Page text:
Chiari Malformations Center

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What Is a Chiari Malformation?

Chiari malformations are abnormal formations of the brain, specifically affecting the cerebellum and brainstem. The cerebellum, located in the base of the skull above the brainstem, controls the motor functions, balance, coordination and muscle tone.

Chiari malformation neck pain may be associated with other conditions. Syringomyelia is a degenerative disorder when a syrinx, a fluid-filled cyst on the spinal cord, puts pressure on the nerve bundles. Such compression may cause neuralgia, pain along the nerve’s pathway, in the head or neck.

image of a brain Chiari Malformation

Conditions We Treat

Our neurosurgery team of highly qualified doctors including neuropsychologists, neurophysiologists, and other specialty surgeons treat Chiari malformations and related conditions:

Chiari Simple: tonsillar herniation with a small posterior fossa

Chiari Plus: Chiari malformation, Type I with comorbidity (another chronic condition or disease) such as

  • Syringomyelia
  • Connective tissue disorders
  • Craniocervical instability
  • Pseudotumor cerebri
  • Tethered cord

Chiari Redux: failed CMI surgery

Causes of Chiari Malformations

The most common Chiari malformations, Type I, may not have any symptoms or they may occur in late childhood or adulthood. Sometimes this congenital defect is not detected until an associated condition is diagnosed. Other suspected causes include exposure to harmful substances, infections or head traumas.

Type II and Type III Chiari malformations are generally diagnosed before birth or shortly thereafter. Causes of structural defects during fetal development are not completely understood, but theories suggest that drug use (prescribed or illegal), alcohol use, lack of proper nutrition or exposure to harmful substances may contribute to the condition along with a genetic predisposition.

When there isn’t enough bony space for the brain tissue of the cerebellum and part of the brain stem to sit above the foramen magnum (opening to the spinal canal), the brain tissue may get pushed into the spinal canal opening. This can block the circulation of the cerebrospinal fluid (CSF) and may lead to hydrocephalus.

Symptoms of Chiari Malformations

Since the cerebellum controls the motor functions and balance, many of the symptoms relate to coordination:

  • Balance issues
  • Dizziness
  • Stiffness in the neck
  • Neck pain or pain in the back of the head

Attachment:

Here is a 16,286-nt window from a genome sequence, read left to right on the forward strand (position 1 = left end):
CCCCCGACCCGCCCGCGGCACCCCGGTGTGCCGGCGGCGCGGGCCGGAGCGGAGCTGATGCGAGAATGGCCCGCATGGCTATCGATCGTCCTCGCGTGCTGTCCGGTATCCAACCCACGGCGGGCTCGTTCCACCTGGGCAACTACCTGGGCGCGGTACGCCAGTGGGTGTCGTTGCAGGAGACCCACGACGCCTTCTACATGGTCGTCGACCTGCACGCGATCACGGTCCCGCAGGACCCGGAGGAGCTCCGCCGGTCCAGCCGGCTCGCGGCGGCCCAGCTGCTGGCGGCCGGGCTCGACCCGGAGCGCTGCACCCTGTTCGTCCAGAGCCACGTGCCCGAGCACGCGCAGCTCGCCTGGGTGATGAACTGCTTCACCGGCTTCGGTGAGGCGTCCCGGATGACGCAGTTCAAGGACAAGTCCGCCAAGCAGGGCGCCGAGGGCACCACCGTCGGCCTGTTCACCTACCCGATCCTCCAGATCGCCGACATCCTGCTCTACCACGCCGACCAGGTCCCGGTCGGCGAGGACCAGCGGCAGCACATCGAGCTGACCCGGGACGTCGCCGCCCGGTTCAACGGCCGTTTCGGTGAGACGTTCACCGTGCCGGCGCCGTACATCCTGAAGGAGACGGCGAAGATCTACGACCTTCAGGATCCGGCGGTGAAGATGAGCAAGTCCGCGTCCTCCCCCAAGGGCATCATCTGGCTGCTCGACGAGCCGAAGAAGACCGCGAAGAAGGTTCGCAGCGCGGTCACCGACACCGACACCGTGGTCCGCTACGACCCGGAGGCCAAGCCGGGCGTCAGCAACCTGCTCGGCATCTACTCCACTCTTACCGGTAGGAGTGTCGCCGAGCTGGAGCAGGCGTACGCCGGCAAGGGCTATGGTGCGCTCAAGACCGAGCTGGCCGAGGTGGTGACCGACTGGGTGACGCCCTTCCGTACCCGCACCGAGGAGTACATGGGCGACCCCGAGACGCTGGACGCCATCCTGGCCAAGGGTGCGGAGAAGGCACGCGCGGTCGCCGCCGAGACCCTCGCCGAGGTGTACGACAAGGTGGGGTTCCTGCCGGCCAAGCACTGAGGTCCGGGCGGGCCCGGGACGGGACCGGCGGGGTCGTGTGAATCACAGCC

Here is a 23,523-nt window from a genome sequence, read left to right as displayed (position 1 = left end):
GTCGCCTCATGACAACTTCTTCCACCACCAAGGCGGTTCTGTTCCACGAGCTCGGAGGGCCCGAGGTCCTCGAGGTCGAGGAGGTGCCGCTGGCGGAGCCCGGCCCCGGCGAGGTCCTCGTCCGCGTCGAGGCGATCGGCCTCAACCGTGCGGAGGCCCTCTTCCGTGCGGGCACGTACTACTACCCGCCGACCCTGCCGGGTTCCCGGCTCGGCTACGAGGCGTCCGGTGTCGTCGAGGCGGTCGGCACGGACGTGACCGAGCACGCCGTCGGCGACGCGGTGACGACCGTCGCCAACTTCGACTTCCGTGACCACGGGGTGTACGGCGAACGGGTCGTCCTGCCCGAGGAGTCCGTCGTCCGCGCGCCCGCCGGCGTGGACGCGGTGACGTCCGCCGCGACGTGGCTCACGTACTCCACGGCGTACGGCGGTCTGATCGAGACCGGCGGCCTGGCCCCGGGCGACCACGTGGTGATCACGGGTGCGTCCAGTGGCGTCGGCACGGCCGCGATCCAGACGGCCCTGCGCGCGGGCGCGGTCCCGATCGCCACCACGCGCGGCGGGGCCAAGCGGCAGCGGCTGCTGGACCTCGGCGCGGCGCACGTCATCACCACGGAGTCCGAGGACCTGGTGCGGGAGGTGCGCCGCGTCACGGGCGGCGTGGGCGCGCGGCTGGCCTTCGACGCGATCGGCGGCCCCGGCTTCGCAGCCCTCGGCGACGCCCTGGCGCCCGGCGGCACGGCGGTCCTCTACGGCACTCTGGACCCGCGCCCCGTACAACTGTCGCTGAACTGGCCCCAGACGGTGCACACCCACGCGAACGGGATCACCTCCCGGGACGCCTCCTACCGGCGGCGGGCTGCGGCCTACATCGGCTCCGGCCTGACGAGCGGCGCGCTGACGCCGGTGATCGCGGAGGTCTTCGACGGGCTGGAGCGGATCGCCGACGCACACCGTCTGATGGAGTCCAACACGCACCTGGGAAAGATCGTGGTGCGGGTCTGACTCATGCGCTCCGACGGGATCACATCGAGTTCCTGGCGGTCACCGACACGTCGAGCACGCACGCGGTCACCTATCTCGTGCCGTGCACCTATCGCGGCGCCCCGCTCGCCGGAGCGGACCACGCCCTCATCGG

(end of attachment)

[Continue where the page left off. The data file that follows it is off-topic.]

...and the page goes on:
• Headaches
  • Poor hand coordination
  • Swallowing difficulty, sometimes accompanied by gagging or choking
  • Clearing throat an unusual amount
  • Vision or speech problems
  • Muscle weakness
  • Tingling sensation
  • Scoliosis (spinal curvature)

Although some symptoms overlap, some tend to be more common depending on the type of Chiari malformation.

Less common symptoms that may relate to Type I Chiari Malformations:

  • Tinnitus (ringing or buzzing in the ear)
  • Slowed heart rate
  • Symptoms that tend to relate to Type II or Type III Chiari Malformations:
  • Rapid eye movements
  • Developmental delays in holding the head up or sitting up
  • A weak cry
  • Breathing problems

Advanced Chiari Malformation Treatments in the Long Island, New York Region

Recent advancements and continued research have led to a range of options when treating Chiari malformations. No one single technique works for everyone. The surgeon and patient need to work together to determine the best approach. Dr. Bolognese performs 200 CMI (Chiari Malformation, Type I) or CMI-related pathologies each year, including Posterior Fossa Decompressions and Posterior Fossa Revisions.

Simple Chiari Malformation Treatment

  • Extradural techniques: cutting the bone alone
  • Minimally invasive approaches: small incisions or the use of small ports to access and surgically treat the malformation
  • MIST (minimally invasive subpial tonsillectomy)

Surgical Management of Complex Chiari Malformations
The surgical approaches for treating Chiari that also involve cranial cervical instability or abnormal anatomy of the craniocervical junction are more complex: Posterior Fossa Decompression (PFD) and a Craniocervical Fusion (CCF) with Transoral Odontoidectomy, if necessary. The use of heftier screws in the occipital condyles reduces the need for 4-5 inches of clunky hardware attached to thin bone and instead is a 1.25 inch of stronger hardware attached to a much thicker bone.

Convenient Long Island, New York Locations

World-class Chiari treatment, close by. Staffed by physicians of multiple specialties, NSPC has developed to meet the needs of a wider patient population. Thanks to our locations throughout the greater tri-state area, more patients have access to comprehensive, collaborative quality care.

Chiari Malformations Educational Videos by Dr Paolo Bolognese

PART I: Discovery, Definition and Classification of Chiari Malformations
PART II: Modern Classification and Subclassification of Chiari Malformations
PART III: Trends & History of Surgery for Chiari Malformations
PART IV: Surgical Techniques Chiari Malformations

Our Chiari Malformation Specialist

Our Neurosurgeon

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across Long Island, NY
Our expert physicians, surgeons and doctors are ready to serve you at our 7 convenient locations across Long Island, NY. Connect today to learn how our award winning, world class experts can help.


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